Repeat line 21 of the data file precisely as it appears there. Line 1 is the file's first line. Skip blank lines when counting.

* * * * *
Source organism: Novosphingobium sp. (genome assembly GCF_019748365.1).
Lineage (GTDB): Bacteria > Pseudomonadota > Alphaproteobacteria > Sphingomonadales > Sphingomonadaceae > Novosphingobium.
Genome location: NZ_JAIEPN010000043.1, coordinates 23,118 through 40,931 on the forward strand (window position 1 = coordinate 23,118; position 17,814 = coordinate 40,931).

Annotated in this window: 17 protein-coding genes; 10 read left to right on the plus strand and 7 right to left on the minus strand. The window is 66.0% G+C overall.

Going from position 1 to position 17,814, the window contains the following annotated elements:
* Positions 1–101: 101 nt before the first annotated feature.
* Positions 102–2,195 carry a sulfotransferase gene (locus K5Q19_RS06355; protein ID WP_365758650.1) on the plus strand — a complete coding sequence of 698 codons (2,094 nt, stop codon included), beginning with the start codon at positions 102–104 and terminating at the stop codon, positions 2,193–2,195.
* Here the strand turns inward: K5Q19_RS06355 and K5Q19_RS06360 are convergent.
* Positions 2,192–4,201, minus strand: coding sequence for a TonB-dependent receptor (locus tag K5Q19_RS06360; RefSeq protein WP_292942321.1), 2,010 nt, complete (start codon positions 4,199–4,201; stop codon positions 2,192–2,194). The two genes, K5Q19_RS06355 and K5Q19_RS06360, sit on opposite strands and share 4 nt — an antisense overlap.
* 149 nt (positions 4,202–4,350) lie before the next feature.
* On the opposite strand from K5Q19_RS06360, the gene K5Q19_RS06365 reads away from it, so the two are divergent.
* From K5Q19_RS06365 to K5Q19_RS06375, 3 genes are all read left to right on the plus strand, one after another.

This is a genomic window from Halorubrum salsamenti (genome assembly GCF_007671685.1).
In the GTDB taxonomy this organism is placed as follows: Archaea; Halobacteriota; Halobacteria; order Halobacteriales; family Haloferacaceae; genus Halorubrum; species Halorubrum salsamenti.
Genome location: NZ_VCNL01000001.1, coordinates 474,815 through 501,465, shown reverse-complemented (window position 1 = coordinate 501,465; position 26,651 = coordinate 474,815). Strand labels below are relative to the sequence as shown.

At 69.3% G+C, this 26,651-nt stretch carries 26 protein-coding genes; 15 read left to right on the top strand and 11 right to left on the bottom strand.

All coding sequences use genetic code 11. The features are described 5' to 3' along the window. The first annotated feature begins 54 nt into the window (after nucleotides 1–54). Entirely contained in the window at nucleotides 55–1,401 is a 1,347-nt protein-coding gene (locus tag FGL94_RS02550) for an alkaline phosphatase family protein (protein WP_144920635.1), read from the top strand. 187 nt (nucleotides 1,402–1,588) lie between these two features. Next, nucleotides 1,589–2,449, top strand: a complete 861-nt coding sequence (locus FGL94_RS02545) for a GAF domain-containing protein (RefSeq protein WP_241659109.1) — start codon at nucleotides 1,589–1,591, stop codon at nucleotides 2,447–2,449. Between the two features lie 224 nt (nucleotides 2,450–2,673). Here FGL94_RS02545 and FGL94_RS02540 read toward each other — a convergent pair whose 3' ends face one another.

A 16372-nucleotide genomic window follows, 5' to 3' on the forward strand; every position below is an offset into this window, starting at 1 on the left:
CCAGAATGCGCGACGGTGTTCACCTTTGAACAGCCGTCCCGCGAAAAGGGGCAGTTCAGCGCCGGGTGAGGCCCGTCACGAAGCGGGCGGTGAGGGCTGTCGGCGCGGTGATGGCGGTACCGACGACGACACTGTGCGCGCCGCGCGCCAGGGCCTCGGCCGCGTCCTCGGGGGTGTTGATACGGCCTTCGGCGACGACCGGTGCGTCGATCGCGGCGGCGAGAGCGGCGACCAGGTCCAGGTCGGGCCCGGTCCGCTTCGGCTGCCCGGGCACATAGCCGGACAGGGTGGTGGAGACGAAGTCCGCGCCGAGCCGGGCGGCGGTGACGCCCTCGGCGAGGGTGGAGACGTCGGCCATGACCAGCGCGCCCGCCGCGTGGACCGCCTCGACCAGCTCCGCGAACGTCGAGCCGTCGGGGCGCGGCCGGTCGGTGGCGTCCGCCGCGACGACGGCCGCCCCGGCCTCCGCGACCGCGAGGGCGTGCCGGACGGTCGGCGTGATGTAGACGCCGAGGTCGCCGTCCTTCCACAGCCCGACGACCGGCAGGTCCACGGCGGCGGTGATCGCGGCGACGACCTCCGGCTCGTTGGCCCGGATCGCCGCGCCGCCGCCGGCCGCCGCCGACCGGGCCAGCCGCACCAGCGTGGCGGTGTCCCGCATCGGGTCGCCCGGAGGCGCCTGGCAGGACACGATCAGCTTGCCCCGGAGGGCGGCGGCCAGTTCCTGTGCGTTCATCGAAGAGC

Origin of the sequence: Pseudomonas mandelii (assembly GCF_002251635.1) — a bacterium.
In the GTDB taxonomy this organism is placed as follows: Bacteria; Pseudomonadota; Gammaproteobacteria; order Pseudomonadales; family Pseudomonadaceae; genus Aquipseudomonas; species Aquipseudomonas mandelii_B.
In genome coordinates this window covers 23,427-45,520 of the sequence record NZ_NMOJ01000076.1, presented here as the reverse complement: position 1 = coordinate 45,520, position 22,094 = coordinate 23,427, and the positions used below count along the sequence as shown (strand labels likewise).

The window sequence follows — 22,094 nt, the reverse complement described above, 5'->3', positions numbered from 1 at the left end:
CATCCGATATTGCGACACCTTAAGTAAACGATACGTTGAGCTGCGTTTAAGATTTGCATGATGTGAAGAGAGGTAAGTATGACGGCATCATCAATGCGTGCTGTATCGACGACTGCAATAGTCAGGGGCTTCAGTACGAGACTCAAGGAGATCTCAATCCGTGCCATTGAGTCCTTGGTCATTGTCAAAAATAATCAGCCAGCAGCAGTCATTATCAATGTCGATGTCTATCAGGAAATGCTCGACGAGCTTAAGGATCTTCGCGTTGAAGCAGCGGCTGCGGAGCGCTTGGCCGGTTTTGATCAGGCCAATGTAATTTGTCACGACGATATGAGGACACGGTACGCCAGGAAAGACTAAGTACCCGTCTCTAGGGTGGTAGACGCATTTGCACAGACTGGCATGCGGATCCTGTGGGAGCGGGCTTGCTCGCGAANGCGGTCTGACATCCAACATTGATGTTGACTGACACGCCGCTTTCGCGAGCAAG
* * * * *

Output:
In the GTDB taxonomy this organism is placed as follows: Bacteria; Pseudomonadota; Gammaproteobacteria; order Pseudomonadales; family Pseudomonadaceae; genus Aquipseudomonas; species Aquipseudomonas mandelii_B.